#43 Applying Resilience Engineering Practices to Scale Data Sharing – Interview w/ Tim Tischler

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In this episode, Scott interviewed Tim Tischler, Principal Engineer at Wayfair. Prior to Wayfair, Tim worked as a Site Reliability Champion at New Relic and is well known in the “human factors” and resilience engineering space.

Per Tim, our current work culture is overly action-item driven – every meeting must have a set of agenda items generated from it. This prevents people from having learning-focused meetings exclusively designed for context sharing. Humans’ brains work differently between learning and fixing mode and we ask totally different questions. To be able to scale our knowledge sharing, we need to have the space to have learning-focused meetings.

A good way to center learning-focused meetings, be they “show and tell” or event storming sessions, is via sharing stories – human communication is founded on story sharing through the millennia. Tim’s “show and tell” and event storming sessions at Wayfair have had extremely positive reviews so far.

Tim sees ticket-based interactions – just throwing requirements on someone’s JIRA backlog or similar – as fundamentally flawed. If Team A gives Team B requirements, Team B just looks to close the ticket versus getting both sides in the room to exchange context and have a negotiation. Tim prefers two modes of interactions over ticket systems: #1 – no human-touch, automated interactions, e.g. an API; and #2 – high touch, high context sharing interactions.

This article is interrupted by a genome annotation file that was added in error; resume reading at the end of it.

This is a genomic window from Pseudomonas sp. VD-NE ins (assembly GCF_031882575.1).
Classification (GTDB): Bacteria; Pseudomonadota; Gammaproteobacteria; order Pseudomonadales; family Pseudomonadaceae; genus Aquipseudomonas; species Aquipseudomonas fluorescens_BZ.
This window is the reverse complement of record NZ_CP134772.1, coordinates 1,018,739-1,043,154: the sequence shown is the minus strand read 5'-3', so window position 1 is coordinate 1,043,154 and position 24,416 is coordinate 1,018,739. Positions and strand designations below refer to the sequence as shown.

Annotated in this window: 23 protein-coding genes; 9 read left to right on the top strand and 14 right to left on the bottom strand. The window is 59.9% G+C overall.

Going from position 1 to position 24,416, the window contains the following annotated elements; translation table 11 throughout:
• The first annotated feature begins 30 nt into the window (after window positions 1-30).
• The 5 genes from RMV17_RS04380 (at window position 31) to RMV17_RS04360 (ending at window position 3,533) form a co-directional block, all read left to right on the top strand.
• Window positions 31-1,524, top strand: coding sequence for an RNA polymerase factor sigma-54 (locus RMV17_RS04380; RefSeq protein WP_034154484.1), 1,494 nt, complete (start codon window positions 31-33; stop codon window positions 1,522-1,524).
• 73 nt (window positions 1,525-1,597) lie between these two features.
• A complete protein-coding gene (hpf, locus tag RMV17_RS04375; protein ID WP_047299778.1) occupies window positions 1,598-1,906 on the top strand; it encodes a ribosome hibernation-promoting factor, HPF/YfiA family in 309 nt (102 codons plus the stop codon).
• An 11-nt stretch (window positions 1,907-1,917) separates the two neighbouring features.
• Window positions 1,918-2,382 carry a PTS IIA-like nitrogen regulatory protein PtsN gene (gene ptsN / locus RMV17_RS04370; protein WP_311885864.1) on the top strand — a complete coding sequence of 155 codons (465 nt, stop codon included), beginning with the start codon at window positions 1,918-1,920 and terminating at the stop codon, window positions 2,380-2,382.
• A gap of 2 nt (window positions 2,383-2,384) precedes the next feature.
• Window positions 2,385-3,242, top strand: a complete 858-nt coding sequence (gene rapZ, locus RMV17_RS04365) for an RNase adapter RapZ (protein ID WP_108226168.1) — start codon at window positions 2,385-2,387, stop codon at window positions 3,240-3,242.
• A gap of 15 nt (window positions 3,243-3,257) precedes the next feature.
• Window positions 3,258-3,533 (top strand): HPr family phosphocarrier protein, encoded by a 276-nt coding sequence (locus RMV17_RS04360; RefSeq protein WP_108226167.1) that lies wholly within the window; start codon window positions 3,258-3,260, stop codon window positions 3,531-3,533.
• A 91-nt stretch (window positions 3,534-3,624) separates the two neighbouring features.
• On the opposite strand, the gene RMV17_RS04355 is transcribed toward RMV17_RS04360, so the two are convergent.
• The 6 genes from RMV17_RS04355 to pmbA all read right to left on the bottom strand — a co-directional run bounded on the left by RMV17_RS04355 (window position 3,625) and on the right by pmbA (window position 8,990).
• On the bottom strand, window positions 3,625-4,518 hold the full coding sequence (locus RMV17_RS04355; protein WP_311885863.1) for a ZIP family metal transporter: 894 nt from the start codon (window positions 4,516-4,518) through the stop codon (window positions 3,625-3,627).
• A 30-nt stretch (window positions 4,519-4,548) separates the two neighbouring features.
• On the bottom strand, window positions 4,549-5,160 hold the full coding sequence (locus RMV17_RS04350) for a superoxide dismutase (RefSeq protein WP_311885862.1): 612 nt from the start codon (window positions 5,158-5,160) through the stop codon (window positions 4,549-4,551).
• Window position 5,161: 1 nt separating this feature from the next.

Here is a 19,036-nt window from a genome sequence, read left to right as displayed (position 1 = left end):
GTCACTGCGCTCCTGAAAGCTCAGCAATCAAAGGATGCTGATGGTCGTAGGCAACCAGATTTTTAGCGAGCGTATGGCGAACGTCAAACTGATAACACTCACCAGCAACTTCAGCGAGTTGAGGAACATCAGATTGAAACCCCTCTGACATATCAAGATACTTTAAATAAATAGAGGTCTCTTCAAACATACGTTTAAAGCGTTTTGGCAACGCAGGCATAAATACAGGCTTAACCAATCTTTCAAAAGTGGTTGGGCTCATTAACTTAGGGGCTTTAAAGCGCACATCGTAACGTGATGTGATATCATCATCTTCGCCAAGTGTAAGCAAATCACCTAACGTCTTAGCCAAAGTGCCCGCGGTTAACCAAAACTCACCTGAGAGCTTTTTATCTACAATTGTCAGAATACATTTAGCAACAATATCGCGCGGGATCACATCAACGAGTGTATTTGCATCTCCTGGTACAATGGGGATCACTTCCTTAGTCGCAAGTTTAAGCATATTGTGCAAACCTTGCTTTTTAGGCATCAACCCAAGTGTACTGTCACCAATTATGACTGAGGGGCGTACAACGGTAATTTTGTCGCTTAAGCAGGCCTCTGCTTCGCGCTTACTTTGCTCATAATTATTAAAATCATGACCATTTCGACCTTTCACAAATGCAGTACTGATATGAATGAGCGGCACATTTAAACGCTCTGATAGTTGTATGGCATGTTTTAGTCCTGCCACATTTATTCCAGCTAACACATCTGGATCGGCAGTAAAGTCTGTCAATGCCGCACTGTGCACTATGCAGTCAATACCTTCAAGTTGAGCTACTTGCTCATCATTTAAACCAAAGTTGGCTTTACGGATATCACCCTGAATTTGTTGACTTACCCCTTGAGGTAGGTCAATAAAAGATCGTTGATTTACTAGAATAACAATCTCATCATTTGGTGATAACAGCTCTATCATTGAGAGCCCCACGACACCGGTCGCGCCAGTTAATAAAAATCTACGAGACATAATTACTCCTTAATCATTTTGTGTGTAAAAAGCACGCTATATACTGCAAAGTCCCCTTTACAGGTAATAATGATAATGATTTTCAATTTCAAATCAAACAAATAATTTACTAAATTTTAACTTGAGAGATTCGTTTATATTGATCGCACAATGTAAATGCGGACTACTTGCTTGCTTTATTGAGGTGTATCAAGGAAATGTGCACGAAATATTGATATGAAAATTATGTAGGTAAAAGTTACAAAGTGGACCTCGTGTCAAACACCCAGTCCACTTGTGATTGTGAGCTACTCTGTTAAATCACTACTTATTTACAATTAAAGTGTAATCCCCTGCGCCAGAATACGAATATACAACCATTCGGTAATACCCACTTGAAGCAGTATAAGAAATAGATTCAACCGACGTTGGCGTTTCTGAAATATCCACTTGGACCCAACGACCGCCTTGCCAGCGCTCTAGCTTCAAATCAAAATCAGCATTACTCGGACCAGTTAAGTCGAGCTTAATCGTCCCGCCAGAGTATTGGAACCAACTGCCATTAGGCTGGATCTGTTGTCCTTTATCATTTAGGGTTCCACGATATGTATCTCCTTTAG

For resilience engineering specifically, you should apply learnings to each data product AND the mesh as a whole. Part of that is a broad acceptance that you are in a highly dynamic and highly changing org – there will be changes! A few anti-patterns to resilience engineering that apply to data mesh are: 1) a hub and spoke relationship model where one person is the key glue – this is bad at a human level and even worse at a technical level :); 2) business leaders pushing for metrics without sharing the specific context as the results end up as completely empty and useless things you are tracking; and 3) not embedding people building platforms into the teams they are building the platform for – they must really understand the workflows.

Books/posts/papers mentioned:

Blameless PostMortems and a Just Culture by John Allspaw – Link

The Theory of Graceful Extensibility: Basic rules that govern adaptive systems by David D Woods – Link

The Field Guide to Understanding ‘Human Error’ by Sidney Dekker – Link

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